In the second parable, “Calling Card,” Keichu is visited by the governor of Kyoto. When he receives the calling card of the governor, he replies “I have no business with such a fellow.” However, after the governor scratches out his official title, leaving only his name on the card, the Zen teacher eagerly accepts his visit. The reason titles bear so much power is because we acknowledge them as powerful. Keichu had no interest in associating with someone who identified themselves as “Governor of Kyoto” because it offers no description of the person. Instead, it is an announcement of, if not a demand for respect, not yet earned. However, Keichu was eager to meet the individual named Kitagaki. We automatically feel obligated to cater to the whims of senators, doctors, professors, etc. simply because they identify themselves as superior to us. A friend of mine recently got his Ph.D.. I’ve been drunk so many times with the guy, he’ll never be more than Warren to me, but when he introduces himself as Dr. Jahn, people seem to bend over backwards trying to accommodate him. When we are given the opportunity to throw out a fancy-pancy title that will make us sound more important we are quick to do so. These titles are intended to act as a shortcut to respect. Instead of earning it, we demand it. By patronizing the use of position and title, we pave the way for corruption, manipulation, and demagogues. Just because Ted Haggard was labeled a pastor didn’t make him any less likely to take part in homosexual activity and methamphetamines. If we quit catering to people that tell us they are important, and begin catering to people who show us they are important, titles will no longer have power. Conversely, we must prove our own worthiness rather than
The third parable, “Kasan Sweat,” was quite short, but spoke volumes about the humility we should strive for. We often become so concerned with our reputation and title we have a hard time accepting mistakes and shortcomings. When Kasan was asked to officiate at a funeral he found himself getting nervous at the thought of the important people who he would be speaking in front of. He even began to sweat during the ceremony. Realizing he had let the title of supposedly important people intimidate him, he resigned as a Zen teacher. According to the parable, “he lacked the sameness of bearing in the world of fame that he possessed in the secluded temple. Many times, people are so eager to gain their status they accept their responsibilities without being fully prepared. Even when they realize their mistake, the idea of power and influence have become so important to them they simply cannot acknowledge their lack of worthiness. Instead they cling to their position, resulting in poor decisions that often have dangerous outcomes. We must be willing to accept our faults, and if necessary, demote ourselves in order to ensure our qualifications and worthiness. Kasan returned after eight years of further study as a student.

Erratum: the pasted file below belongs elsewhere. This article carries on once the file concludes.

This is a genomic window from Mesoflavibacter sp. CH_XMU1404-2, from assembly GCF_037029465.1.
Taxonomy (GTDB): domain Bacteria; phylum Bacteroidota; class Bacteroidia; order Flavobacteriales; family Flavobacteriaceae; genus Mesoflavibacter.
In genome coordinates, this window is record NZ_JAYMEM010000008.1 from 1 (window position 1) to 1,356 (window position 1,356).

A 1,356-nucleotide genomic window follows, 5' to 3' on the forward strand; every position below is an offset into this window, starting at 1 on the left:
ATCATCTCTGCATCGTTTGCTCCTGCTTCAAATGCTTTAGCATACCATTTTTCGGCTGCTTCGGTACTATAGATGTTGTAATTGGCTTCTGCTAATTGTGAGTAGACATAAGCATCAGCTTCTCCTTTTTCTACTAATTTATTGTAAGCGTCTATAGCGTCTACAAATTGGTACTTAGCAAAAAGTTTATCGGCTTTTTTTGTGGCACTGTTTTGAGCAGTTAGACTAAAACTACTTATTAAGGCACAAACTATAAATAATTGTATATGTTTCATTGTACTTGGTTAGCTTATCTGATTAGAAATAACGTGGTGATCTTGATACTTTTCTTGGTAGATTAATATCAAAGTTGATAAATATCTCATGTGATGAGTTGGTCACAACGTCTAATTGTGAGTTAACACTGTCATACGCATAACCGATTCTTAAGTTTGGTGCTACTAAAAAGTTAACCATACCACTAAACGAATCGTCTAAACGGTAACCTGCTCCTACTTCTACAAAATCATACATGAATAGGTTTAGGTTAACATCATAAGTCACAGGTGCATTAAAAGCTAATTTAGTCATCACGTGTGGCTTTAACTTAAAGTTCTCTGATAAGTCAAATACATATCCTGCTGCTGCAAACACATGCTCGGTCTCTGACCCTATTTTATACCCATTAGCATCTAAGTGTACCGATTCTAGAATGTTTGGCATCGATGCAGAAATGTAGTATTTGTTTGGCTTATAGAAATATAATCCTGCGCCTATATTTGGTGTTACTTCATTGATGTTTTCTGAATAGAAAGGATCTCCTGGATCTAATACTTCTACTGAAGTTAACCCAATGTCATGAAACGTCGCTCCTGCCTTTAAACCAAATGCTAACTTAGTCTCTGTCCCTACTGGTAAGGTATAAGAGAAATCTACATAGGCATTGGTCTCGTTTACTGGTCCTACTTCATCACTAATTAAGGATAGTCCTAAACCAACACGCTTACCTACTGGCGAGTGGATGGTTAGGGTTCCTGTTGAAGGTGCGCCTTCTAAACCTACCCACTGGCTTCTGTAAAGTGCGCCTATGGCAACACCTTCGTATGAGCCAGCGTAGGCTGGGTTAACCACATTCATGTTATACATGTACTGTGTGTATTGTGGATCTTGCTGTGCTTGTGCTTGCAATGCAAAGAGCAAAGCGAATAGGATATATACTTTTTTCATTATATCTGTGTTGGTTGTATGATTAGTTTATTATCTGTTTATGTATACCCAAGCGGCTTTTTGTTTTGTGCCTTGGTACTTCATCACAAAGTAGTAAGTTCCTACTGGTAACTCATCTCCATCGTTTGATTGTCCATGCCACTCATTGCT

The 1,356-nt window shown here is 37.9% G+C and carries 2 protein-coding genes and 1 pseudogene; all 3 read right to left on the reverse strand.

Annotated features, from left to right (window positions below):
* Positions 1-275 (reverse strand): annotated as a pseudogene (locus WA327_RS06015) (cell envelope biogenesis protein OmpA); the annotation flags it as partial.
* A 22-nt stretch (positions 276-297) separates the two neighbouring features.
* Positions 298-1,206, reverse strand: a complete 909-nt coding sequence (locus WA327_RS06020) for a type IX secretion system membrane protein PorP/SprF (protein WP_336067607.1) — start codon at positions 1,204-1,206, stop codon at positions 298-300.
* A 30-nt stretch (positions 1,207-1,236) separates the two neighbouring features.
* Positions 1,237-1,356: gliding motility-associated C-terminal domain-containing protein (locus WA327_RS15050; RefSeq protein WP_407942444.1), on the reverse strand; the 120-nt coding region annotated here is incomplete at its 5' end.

If we as a society continue to deny reality by adding titles to our names in order to feel better about what we do, how will we ever be able to accept what we do. In my opinion, I’d rather associate with someone who was comfortable being a janitor. Master of the custodial arts sounds a bit arrogant. Furthermore, if we are going to continue to kiss the asses of senators, doctors, and professors just because we are expected to , we may as well go ahead and scratch out the part of The Declaration of Independence that says “all men are created equal” because every time the red carpet rolls out for some dignitary that has absolutely nothing to offer but a fancy outfit and a title, we are merely put more power in their hands, and encouraging their arrogant expectations of respect. Life would inevitably be better with zero ego.